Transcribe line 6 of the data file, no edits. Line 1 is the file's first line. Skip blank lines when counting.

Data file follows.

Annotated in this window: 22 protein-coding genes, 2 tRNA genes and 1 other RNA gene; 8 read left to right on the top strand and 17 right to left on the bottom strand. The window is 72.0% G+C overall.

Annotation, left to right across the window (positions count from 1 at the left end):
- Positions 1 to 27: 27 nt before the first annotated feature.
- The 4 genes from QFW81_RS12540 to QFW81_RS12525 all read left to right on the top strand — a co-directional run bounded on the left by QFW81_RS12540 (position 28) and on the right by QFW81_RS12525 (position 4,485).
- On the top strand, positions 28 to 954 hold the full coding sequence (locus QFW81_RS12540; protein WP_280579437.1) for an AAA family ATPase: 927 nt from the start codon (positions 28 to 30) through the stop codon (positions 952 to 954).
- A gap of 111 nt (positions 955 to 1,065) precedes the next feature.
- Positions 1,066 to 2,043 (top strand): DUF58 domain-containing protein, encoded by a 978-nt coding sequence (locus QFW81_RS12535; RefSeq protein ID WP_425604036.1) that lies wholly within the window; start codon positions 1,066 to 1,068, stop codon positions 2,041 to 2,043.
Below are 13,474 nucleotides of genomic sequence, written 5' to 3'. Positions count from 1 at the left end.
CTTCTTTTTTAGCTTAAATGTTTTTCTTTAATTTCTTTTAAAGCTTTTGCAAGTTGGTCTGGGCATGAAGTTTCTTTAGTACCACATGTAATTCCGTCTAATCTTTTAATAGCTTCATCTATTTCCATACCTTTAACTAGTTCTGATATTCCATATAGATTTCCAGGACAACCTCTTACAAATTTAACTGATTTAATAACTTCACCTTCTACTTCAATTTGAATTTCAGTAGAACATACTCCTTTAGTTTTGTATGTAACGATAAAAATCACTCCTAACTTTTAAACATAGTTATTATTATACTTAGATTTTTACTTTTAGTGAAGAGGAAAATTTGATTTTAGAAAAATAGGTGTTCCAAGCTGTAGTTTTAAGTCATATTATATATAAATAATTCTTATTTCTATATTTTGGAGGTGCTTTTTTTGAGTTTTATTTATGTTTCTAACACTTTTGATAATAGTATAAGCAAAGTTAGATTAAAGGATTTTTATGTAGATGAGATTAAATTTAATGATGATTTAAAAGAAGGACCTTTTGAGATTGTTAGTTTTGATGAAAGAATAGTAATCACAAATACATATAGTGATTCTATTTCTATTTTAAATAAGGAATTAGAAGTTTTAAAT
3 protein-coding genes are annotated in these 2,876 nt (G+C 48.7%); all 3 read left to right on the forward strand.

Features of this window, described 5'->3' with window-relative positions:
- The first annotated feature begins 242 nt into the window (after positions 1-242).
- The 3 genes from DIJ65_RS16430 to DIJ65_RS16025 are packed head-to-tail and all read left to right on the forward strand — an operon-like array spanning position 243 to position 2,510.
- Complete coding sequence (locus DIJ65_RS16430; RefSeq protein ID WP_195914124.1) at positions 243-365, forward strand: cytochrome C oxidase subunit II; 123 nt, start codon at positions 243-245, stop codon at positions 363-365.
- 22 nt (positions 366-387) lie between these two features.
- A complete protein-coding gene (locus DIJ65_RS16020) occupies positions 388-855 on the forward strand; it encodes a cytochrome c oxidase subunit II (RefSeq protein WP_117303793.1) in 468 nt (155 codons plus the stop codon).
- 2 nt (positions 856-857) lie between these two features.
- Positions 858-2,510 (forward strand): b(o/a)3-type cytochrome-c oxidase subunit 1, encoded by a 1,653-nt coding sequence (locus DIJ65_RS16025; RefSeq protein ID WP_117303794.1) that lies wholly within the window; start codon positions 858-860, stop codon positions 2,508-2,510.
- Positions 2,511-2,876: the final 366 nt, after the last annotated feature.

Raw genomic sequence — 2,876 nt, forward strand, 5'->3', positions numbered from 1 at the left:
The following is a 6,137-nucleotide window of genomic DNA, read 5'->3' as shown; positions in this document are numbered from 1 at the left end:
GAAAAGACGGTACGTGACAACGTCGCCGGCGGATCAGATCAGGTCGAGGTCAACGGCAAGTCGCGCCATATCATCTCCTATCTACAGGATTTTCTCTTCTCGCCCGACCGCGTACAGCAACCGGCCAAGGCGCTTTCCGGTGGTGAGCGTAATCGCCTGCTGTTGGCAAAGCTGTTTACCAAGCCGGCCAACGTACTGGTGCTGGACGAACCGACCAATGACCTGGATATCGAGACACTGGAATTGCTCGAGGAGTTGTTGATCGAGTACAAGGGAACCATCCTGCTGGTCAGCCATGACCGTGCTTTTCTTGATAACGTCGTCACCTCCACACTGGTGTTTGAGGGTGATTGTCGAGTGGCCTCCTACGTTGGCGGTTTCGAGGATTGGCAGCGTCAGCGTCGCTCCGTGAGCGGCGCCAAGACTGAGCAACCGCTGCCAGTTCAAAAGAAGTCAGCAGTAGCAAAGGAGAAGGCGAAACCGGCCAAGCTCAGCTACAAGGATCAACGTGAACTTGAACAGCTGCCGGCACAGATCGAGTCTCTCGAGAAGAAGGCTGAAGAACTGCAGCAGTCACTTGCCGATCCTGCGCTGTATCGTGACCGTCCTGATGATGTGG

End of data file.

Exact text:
- A gap of 111 nt (positions 955 to 1,065) precedes the next feature.